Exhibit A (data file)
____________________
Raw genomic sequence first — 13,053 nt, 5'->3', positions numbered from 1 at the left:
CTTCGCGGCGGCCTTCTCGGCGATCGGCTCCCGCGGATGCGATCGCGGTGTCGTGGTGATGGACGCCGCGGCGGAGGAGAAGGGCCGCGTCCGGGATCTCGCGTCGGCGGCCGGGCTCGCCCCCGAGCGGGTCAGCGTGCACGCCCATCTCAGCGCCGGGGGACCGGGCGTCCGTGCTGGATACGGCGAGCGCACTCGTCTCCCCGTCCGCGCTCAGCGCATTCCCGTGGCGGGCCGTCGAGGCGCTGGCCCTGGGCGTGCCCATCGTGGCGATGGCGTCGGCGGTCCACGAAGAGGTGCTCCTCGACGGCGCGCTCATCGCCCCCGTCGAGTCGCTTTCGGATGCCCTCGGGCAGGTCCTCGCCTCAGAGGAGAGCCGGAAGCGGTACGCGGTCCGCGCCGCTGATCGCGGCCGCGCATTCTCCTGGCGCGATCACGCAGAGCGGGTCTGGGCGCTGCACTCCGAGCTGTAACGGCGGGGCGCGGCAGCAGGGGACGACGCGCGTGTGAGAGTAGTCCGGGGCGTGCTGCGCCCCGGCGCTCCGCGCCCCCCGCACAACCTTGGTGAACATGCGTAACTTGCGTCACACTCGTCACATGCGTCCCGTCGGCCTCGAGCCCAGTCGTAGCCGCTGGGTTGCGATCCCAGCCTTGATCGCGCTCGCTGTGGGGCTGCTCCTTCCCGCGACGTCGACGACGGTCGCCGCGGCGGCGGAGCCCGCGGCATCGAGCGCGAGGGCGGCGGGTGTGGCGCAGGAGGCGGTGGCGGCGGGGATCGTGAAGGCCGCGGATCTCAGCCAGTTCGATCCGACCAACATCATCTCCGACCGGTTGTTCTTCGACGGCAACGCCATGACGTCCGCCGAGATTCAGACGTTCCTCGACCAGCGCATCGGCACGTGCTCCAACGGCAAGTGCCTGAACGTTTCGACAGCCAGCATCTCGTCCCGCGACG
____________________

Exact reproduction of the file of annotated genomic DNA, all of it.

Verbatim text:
Raw genomic sequence first — 13,053 nt, 5'->3', positions numbered from 1 at the left:
CTTCGCGGCGGCCTTCTCGGCGATCGGCTCCCGCGGATGCGATCGCGGTGTCGTGGTGATGGACGCCGCGGCGGAGGAGAAGGGCCGCGTCCGGGATCTCGCGTCGGCGGCCGGGCTCGCCCCCGAGCGGGTCAGCGTGCACGCCCATCTCAGCGCCGGGGGACCGGGCGTCCGTGCTGGATACGGCGAGCGCACTCGTCTCCCCGTCCGCGCTCAGCGCATTCCCGTGGCGGGCCGTCGAGGCGCTGGCCCTGGGCGTGCCCATCGTGGCGATGGCGTCGGCGGTCCACGAAGAGGTGCTCCTCGACGGCGCGCTCATCGCCCCCGTCGAGTCGCTTTCGGATGCCCTCGGGCAGGTCCTCGCCTCAGAGGAGAGCCGGAAGCGGTACGCGGTCCGCGCCGCTGATCGCGGCCGCGCATTCTCCTGGCGCGATCACGCAGAGCGGGTCTGGGCGCTGCACTCCGAGCTGTAACGGCGGGGCGCGGCAGCAGGGGACGACGCGCGTGTGAGAGTAGTCCGGGGCGTGCTGCGCCCCGGCGCTCCGCGCCCCCCGCACAACCTTGGTGAACATGCGTAACTTGCGTCACACTCGTCACATGCGTCCCGTCGGCCTCGAGCCCAGTCGTAGCCGCTGGGTTGCGATCCCAGCCTTGATCGCGCTCGCTGTGGGGCTGCTCCTTCCCGCGACGTCGACGACGGTCGCCGCGGCGGCGGAGCCCGCGGCATCGAGCGCGAGGGCGGCGGGTGTGGCGCAGGAGGCGGTGGCGGCGGGGATCGTGAAGGCCGCGGATCTCAGCCAGTTCGATCCGACCAACATCATCTCCGACCGGTTGTTCTTCGACGGCAACGCCATGACGTCCGCCGAGATTCAGACGTTCCTCGACCAGCGCATCGGCACGTGCTCCAACGGCAAGTGCCTGAACGTTTCGACAGCCAGCATCTCGTCCCGCGACG